Tuesday, February 26, 2019

#57 / Classifying Things Is Tricky

On January 27, 2019, The New York Times Magazine carried a "First Words" column by Wesley Morris, an American journalist, film critic and podcast host. The hard copy version of the column bore the title, "Fair Share." Online, the title is, "Is Being a ‘Minority’ Really Just a Matter of Numbers?"

The column rehearsed various ways it might be appropriate to react to the question posed by that online title, and the first line in Morris' column is the statement that I am using for the title of this blog post: "Classifying things is tricky." Talking about "minority" and "majority" populations, as Morris shows, is "tricky," indeed.

Lots of people are talking about our contemporary political situation as being about "identity politics." That kind of politics is based on how we "classify" various different groups of people. Here is how Merriam-Webster defines the term:

Identity Politics 

Politics in which groups of people having a particular racial, religious, ethnic, social, or cultural identity tend to promote their own specific interests or concerns without regard to the interests or concerns of any larger political group.

That "without regard..." language sounds kind of selfish. Maybe even dangerous. The Guardian, for instance, is saying that "identity politics" really means "political tribalism," and is helping to take our politics "from inclusion to division."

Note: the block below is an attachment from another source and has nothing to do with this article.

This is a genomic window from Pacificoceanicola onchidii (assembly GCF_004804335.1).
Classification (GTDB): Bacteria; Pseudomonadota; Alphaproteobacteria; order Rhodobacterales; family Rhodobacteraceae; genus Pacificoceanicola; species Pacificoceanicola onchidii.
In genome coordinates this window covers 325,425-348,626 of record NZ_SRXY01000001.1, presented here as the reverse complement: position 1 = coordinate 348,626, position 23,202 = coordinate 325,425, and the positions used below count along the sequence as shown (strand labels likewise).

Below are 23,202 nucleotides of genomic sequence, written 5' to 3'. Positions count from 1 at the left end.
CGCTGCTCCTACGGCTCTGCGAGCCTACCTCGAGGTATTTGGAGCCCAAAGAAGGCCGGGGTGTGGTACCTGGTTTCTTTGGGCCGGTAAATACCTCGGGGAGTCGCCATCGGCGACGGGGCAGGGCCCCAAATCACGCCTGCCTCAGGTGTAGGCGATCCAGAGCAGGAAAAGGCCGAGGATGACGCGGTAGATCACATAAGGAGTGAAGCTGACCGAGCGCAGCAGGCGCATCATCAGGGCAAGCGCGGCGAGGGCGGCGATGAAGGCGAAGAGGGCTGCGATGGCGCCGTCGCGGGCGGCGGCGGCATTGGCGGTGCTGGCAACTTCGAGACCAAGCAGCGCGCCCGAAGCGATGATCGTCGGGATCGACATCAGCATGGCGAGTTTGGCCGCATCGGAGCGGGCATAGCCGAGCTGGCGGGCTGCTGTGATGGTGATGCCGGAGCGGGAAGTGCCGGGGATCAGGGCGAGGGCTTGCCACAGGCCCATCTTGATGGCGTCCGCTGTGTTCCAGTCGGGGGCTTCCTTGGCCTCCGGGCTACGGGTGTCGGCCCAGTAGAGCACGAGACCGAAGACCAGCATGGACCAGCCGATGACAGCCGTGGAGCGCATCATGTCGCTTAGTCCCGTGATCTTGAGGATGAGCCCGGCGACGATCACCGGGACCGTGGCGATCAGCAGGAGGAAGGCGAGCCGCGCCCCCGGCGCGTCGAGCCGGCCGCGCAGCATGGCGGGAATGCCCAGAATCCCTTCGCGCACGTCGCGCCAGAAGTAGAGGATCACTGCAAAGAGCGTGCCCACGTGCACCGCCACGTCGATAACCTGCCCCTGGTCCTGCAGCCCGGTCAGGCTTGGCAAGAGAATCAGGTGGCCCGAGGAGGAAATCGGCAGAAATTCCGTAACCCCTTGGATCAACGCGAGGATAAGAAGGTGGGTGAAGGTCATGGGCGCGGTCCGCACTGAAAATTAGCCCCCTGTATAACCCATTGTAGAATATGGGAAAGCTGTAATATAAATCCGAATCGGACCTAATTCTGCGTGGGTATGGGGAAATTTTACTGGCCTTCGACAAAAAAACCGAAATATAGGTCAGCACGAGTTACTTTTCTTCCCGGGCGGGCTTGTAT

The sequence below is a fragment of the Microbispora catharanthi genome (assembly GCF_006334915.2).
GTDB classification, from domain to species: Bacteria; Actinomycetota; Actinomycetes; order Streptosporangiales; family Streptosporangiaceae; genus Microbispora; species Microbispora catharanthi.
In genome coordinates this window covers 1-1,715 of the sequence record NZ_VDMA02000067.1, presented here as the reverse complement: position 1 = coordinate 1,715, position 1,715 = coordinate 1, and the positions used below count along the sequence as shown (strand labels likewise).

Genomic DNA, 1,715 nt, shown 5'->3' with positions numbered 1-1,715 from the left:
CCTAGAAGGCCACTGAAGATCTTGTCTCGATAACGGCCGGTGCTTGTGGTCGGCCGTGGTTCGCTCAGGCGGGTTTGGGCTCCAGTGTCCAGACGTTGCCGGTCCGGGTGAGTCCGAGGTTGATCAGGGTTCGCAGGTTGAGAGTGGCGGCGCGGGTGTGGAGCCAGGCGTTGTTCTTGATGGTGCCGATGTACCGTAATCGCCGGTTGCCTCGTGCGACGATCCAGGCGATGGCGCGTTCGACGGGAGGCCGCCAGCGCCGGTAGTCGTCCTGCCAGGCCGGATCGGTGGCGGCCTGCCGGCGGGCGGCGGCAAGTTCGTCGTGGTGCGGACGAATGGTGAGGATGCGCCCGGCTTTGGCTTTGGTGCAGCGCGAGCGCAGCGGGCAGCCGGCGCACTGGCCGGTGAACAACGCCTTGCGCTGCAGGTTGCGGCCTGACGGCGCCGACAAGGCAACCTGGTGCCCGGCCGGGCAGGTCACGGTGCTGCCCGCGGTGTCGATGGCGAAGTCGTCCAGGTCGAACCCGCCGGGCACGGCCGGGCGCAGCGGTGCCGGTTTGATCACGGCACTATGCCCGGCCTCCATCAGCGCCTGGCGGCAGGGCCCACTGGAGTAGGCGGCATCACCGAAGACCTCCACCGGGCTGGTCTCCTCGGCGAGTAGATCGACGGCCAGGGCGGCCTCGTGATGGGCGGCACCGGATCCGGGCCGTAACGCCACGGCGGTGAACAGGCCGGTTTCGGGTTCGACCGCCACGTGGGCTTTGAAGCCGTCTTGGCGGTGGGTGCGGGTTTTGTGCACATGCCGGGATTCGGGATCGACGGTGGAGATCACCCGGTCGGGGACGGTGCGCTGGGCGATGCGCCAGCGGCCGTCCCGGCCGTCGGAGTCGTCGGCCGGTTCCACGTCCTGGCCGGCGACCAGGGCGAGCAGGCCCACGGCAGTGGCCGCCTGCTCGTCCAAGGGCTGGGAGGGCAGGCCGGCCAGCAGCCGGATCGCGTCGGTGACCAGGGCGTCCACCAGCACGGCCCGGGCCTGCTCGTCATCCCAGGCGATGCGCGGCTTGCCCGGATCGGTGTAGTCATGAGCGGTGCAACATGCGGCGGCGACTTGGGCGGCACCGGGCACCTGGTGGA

Trying to organize our political life around classifications based on ethnic, gender, national origin, and similar group identities does get pretty tricky, and a politics so organized might make it very difficult for us to achieve what Martin Luther King, Jr. was talking about in his famous "I Have a Dream" speech during the 1963 March on Washington: 

I have a dream that my four little children will one day live in a nation where they will not be judged by the color of their skin, but by the content of their character.

Formally speaking, our "identities," however defined and classified, do not have anything to do with our political rights and responsibilities, since our political system is based on a statement that it is "self-evident" that all persons are created equal. 

My view? Let's stick with that. In fact, let's insist on that!

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